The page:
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Buildings play a number of roles in historical research. David Clark, of the Oxfordshire Buildings Record, sums this up as the seven Ss:

 

Their Site provides evidence for settlement patterns at the date of construction;

Their Structure speaks of the local building material and construction methods whereas imported materials speak of wealth and high status;

Their Skin can show how changes in fashion and economics altered facades and roof coverings;

Their Services such as heat and light reflect aspirations for comfort as money became available;

Their Spaces can show how people used the building in the past, shedding light on family and social history;

The Stuff which we have signals what we deem useful, beautiful or important – for example historic decorative schemes can conjure up a past way of life;

The Souls who created and lived in the building can leave their marks on the fabric, often in subtle ways such as saw cuts and assembly marks, but more directly as initials, merchant’s marks and so on.

 

Christ Church.jpg

 

Because of its rich heritage of buildings of all types, the study of buildings has been a long-standing part of Oxfordshire histories from the earliest travellers and antiquaries on. The county and city have a notable share of nationally-known churches, country houses and University buildings, which have been the subject of many publications.   (See Further reading for this section).

 

Shutford church.jpg
Local studies have been particularly important in the case of vernacular buildings, the homes and workplaces of local people, built in local materials, by local craftsmen, and in local styles, and surviving particularly from the later middle ages to the early 19th century. After this the vernacular was increasingly overtaken by materials and styles from elsewhere, and in some areas by neo-vernacular revival. Nationally, the Vernacular Architecture Group (VAG) has promoted and supported such research. From the VAG website you can access their databases (Cruck catalogue and dendrochronology database) and online bibliography. The Oxfordshire Buildings Record now provides the focus of expertise, guidance, recording and research for the county. Their website lists a large number of useful links.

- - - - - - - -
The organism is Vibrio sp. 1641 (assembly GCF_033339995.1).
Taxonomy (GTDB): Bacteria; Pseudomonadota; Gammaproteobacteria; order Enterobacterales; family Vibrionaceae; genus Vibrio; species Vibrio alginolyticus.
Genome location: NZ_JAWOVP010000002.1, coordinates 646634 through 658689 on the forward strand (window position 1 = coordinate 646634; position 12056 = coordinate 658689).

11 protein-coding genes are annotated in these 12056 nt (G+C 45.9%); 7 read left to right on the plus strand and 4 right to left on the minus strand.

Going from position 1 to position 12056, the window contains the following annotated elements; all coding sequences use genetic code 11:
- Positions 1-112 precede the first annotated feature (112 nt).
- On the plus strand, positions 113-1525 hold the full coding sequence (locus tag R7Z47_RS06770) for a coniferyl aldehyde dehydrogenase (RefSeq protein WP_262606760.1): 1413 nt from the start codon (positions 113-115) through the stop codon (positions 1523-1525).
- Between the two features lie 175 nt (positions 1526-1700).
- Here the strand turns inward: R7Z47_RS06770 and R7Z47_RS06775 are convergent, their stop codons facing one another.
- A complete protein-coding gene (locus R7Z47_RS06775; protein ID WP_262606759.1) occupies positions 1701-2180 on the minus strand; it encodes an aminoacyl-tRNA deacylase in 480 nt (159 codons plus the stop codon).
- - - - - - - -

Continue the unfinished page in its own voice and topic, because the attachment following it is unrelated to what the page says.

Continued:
Building histories are in themselves a rewarding focus for research. In context they reveal much about the wider history of their surrounding settlement and landscapes.

There are a number of basic sources of information for the building researcher:

·         Early edition Ordnance Survey maps – Oxfordshire Studies Library for hard copy, historic digimap (Edina) and commercial sites (Old-maps).

·         List Descriptions (for listed buildings) on Images of England (with a photograph of most of them) is now ‘closed’ to amendments and new entries. It is also riddled with typographical errors. The more up-to-date source is Listed Buildings On-line at the English Heritage website

·         For churches, Church Plans On-Line is a valuable resource.

·         The online Public Archive of the National Monuments Record is a treasure trove of local information, covering listed buildings, historical photographs, and archaeological, architectural and sites and buildings records, and the related sites Viewfinder and Heritage Gateway can be found through it or independently.  

 

·         Other photography collections are RIBApix  and Francis Frith.

 

·         Drawing collections can be found at Art and Architecture  and at the  British Library on-line gallery and navigate to the topographical drawings section. See also Finding the Sources section - Bodleian Library.

·         A general site is the Building History website.

 

A rich vein for local research is the 16th and 17th centuries, the time of the ‘Great Rebuilding’ (see early-modern period of Oxfordshire History: a Framework) when Oxfordshire has numbers of both surviving buildings and contemporary archives like household inventories, parish registers, tax returns, and property documents.

 

Building types also have their own resources, for example:

 

Turnpikes Roads in England website has a link to research on tollhouses, with Oxfordshire ones included.

The Chapels Society - nonconformist chapels have been researched over the years by the Royal Commission on the Historical Monuments of England; the Oxfordshire ones have been published in a separate fasicule (with Northants)  HMSO 1986

 

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